The thesis is that God’s glory will be revealed through these events, the argument is a detective-like unfolding of the story, and the resolution is Jesus. Jesus reenters the story at the very moment that the “religious ones” reject the man born blind. Jesus reveals himself and names himself “son of man.” The young man can only worship him.

Like the young man, we know what happened, we think we know what it means, and we cannot know why some cannot see. When Jesus comes, the way is revealed, the truth is made plain, and life God holds for each of us is set out. Here is the astonishing thing: he opened our eyes.


Sight was added to the man born blind and he was cast out. Demons leave the girl who practices divination and the town erupts. Jesus eats with tax collectors and sinners and is condemned. It seems that all the miracles and healing and all the reaching out to the least and last brings only trouble and isolation. It seems that everyone who has a direct experience of the power of God present in Jesus becomes suspect. It seems that the world clings to what is obvious and rational and expected and steers clear of the mysterious and irrational and unexpected. It seems that the very people that don’t belong or won’t belong are the very people Jesus seeks out. He seeks them out with one simple prescription: "It is not the healthy who need a doctor, but the sick.”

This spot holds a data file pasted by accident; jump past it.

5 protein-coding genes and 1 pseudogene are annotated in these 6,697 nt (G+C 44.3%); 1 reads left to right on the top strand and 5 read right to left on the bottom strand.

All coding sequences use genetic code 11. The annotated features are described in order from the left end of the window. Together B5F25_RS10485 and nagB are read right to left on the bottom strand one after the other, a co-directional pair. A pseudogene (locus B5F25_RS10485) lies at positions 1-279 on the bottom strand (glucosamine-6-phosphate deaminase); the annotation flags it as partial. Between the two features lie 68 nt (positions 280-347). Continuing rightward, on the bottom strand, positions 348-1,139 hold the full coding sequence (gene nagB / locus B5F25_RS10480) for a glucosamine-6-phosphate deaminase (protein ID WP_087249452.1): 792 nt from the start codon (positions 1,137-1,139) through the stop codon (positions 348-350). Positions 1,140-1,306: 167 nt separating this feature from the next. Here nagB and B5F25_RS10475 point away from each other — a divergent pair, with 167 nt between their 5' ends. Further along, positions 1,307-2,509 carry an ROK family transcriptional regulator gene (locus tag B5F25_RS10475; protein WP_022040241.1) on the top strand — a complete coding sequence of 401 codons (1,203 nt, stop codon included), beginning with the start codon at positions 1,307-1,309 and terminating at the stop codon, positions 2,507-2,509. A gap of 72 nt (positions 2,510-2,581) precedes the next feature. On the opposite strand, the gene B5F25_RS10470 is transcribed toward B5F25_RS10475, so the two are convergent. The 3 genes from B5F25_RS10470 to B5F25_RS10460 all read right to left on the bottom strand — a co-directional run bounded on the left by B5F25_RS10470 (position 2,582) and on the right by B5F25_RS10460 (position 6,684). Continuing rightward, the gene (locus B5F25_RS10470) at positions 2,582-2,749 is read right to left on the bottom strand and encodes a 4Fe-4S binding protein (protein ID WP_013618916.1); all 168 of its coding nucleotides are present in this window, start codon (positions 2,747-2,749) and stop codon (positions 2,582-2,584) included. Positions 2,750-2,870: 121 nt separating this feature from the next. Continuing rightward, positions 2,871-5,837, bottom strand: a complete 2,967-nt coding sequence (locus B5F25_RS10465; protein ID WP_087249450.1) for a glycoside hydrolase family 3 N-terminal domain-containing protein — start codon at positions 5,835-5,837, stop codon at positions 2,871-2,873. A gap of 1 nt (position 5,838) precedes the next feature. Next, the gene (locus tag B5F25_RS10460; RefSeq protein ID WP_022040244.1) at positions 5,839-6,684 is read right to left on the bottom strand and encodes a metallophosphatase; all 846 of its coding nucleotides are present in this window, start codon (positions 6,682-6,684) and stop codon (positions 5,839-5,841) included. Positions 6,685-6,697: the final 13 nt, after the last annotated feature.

Among us some have tired limbs and weary souls: "It is not the healthy who need a doctor, but the sick.”

Among us some have addictions and afflictions we did not choose: "It is not the healthy who need a doctor, but the sick.”

Among us some have broken hearts and empty homes: "It is not the healthy who need a doctor, but the sick.”

Among us some have failing vision and moments of doubt: "It is not the healthy who need a doctor, but the sick.”

Jesus gathers them to himself. Jesus gathers us to himself. Jesus finds the least and last, the weak and weary and gathers them to himself to be his disciples and walk in his way.

We never learn the name of the man born blind. We never learn the name of Peter’s mother-in-law or Jarius’ daughter. We never learn the name of the man with dropsy or the widow’s son. We never learn their names because they are all of us: met broken and made whole through the attention of the doctor who is seeking us yet, seeking us yet.